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“As the Earth-poet Shakespeare wrote, ‘That which we call a rose by any other name would smell as sweet’.” So says Earth-ham William Shatner, wooing an alien beauty with some olde-worlde charm in the original series Star Trek episode ‘By Any Other Name’. And J. J. Abrams’ new Star Trek might have geeks around the globe discovering that Earth-poet Shakespeare was right all along! If the reviews are to be believed, Star Trek fans are finding the new film to be mighty sweet, indeed.


But, realistically, we’ll probably have to wait until the somewhat fanboyish hysteria that now seems to make up most current blockbuster film criticism dies down a little to see where Abrams’ new Star Trek really fits into in film and Star Trek history. Clearly there’s plenty to like: it moves along quickly enough, supporting players Karl Urban and Simon Pegg bring most of their scenes to life instantly, and that fact that Abrams manages to maintain the original Star Trek‘s look and colour scheme is no mean feat in the drab emo cinematic world we’re usually immersed in.


There’s also plenty to be less than impressed with. Abrams’ reliance on a continuous flow of hyperbolic and fairly predictable melodrama, punctuated by cutesy character shtick, tends to make the whole thing a little twee. The action sequences don’t exactly flow especially naturally, so we’re left with a series of loosely-linked vignettes rather than any consistent narrative, generally validating some flimsy teen-style rebellion with the usual goal of conservative institutional validation (‘Kids rule, OK!’).


Critics and theorists like Roland Barthes and Slavoj Zizek have some pretty solid commentary on how a few concessions to minor rebellion really just help cement the overall authority of a conservative institution and, in this light, Abrams’ Star Trek certainly carries on the simplistic military ideology of its predecessors without too much variation. Still, most of those criticisms can be aimed at just about any modern blockbuster right now (and, let’s face it, most ‘team made up of conservative, pretty young things with unique personal attributes but not properly appreciated by a world that is mean and nasty to them’ movies are really only differentiated by the costumes the young models-cum-actors wear).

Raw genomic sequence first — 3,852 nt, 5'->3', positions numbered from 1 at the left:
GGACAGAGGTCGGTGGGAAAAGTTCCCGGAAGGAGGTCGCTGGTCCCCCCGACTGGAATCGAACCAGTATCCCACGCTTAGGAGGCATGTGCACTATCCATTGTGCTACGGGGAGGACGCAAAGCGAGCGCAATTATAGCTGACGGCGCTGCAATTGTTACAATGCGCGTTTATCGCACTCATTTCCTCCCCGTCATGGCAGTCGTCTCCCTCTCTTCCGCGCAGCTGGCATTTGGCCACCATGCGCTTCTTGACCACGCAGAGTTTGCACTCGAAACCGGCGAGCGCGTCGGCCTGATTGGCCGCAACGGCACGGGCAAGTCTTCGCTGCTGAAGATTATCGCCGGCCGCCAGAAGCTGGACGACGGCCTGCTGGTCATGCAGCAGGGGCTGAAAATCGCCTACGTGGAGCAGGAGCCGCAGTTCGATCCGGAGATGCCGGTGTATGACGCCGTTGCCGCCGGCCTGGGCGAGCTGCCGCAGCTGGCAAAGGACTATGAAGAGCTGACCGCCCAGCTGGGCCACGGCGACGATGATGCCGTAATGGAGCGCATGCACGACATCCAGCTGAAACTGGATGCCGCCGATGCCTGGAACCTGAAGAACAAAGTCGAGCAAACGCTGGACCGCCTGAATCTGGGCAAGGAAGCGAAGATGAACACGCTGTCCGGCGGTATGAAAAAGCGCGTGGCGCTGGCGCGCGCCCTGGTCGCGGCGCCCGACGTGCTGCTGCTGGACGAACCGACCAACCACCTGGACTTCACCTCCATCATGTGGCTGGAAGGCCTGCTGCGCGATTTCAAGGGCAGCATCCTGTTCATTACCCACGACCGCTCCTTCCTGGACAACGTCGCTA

But one Star Trek-specific trope that I was on the lookout for in the new film is certainly one of the Star Trek franchise’s most enduring: its dogged literary pretensions and quotations. Eagerly I waited for Kirk to dissolve some ham-fisted allegory with a dramatic recital, or engage in a battle of quotations with some scaly-faced alien freak, or even woo some alien babe with an old naval sea shanty. But, not surprisingly, Abrams’ pouty pretty-boy rebel Kirk doesn’t have much time for fancy book-talk, unlike William Shatner’s tough but frequently faux-philosophical Kirk. Could it be? Have Star Trek‘s literary pretensions finally spat their last breath?


To be honest, I’m not sure if I’m disappointed or relieved that Abrams has left the literary connections and/or aspirations by the door (save for a brief Sherlock Holmes reference by Spock, which simply repeats without much panache an amusingly logical connection between Holmes and Spock from an earlier Trek adventure). After all, while the literary quotations and allusions scattered through the original Star Trek could make for fun viewing and even occasional authentic dramatic engagement, they’d completely lapsed into dull and passionless literary name-dropping by the time The Next Generation rolled around.


In fact, thanks to lingering memories of The Next Generation, there’s a certain kind of quotation or allusion in general non-Star Trek movies and TV that I tend to call the ‘Star Trek quotation’: a quote that seems to have been thrown in by a writer for no other reason than to fabricate a sense of class and intelligence within the proceedings and, by extension, to validate their own intellect (and presumably that of the viewer).